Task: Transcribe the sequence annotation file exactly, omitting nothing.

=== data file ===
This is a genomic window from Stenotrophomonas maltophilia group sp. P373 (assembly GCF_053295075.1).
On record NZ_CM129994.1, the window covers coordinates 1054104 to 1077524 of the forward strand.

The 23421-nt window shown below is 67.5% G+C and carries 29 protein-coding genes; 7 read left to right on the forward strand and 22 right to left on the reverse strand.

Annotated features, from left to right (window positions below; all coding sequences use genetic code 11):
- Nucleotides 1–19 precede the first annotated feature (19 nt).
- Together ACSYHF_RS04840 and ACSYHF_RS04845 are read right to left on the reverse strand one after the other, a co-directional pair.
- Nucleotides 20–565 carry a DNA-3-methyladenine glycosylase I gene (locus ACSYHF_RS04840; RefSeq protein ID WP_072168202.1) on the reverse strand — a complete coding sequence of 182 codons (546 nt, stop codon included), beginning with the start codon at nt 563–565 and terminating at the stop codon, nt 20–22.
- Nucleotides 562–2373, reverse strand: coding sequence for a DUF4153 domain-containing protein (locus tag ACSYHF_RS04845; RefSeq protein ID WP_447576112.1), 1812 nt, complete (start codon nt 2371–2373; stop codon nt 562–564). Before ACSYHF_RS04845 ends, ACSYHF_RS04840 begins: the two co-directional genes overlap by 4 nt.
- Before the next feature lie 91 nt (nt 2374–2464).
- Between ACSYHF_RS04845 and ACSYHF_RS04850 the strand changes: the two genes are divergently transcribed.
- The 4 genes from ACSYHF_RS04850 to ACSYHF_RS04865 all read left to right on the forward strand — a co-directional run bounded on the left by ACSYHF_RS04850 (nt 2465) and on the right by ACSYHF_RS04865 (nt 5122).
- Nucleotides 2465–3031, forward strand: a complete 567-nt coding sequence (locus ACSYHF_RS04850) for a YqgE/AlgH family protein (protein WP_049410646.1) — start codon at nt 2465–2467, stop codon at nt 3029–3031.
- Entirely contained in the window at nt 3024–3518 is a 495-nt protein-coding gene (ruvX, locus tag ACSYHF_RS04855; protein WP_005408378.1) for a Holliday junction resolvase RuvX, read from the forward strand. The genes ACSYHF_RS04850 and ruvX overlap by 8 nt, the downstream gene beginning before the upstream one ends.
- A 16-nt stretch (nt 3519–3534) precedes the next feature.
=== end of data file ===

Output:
This is a genomic window from Stenotrophomonas maltophilia group sp. P373 (assembly GCF_053295075.1).
On record NZ_CM129994.1, the window covers coordinates 1054104 to 1077524 of the forward strand.

The 23421-nt window shown below is 67.5% G+C and carries 29 protein-coding genes; 7 read left to right on the forward strand and 22 right to left on the reverse strand.

Annotated features, from left to right (window positions below; all coding sequences use genetic code 11):
- Nucleotides 1–19 precede the first annotated feature (19 nt).
- Together ACSYHF_RS04840 and ACSYHF_RS04845 are read right to left on the reverse strand one after the other, a co-directional pair.
- Nucleotides 20–565 carry a DNA-3-methyladenine glycosylase I gene (locus ACSYHF_RS04840; RefSeq protein ID WP_072168202.1) on the reverse strand — a complete coding sequence of 182 codons (546 nt, stop codon included), beginning with the start codon at nt 563–565 and terminating at the stop codon, nt 20–22.
- Nucleotides 562–2373, reverse strand: coding sequence for a DUF4153 domain-containing protein (locus tag ACSYHF_RS04845; RefSeq protein ID WP_447576112.1), 1812 nt, complete (start codon nt 2371–2373; stop codon nt 562–564). Before ACSYHF_RS04845 ends, ACSYHF_RS04840 begins: the two co-directional genes overlap by 4 nt.
- Before the next feature lie 91 nt (nt 2374–2464).
- Between ACSYHF_RS04845 and ACSYHF_RS04850 the strand changes: the two genes are divergently transcribed.
- The 4 genes from ACSYHF_RS04850 to ACSYHF_RS04865 all read left to right on the forward strand — a co-directional run bounded on the left by ACSYHF_RS04850 (nt 2465) and on the right by ACSYHF_RS04865 (nt 5122).
- Nucleotides 2465–3031, forward strand: a complete 567-nt coding sequence (locus ACSYHF_RS04850) for a YqgE/AlgH family protein (protein WP_049410646.1) — start codon at nt 2465–2467, stop codon at nt 3029–3031.
- Entirely contained in the window at nt 3024–3518 is a 495-nt protein-coding gene (ruvX, locus tag ACSYHF_RS04855; protein WP_005408378.1) for a Holliday junction resolvase RuvX, read from the forward strand. The genes ACSYHF_RS04850 and ruvX overlap by 8 nt, the downstream gene beginning before the upstream one ends.
- A 16-nt stretch (nt 3519–3534) precedes the next feature.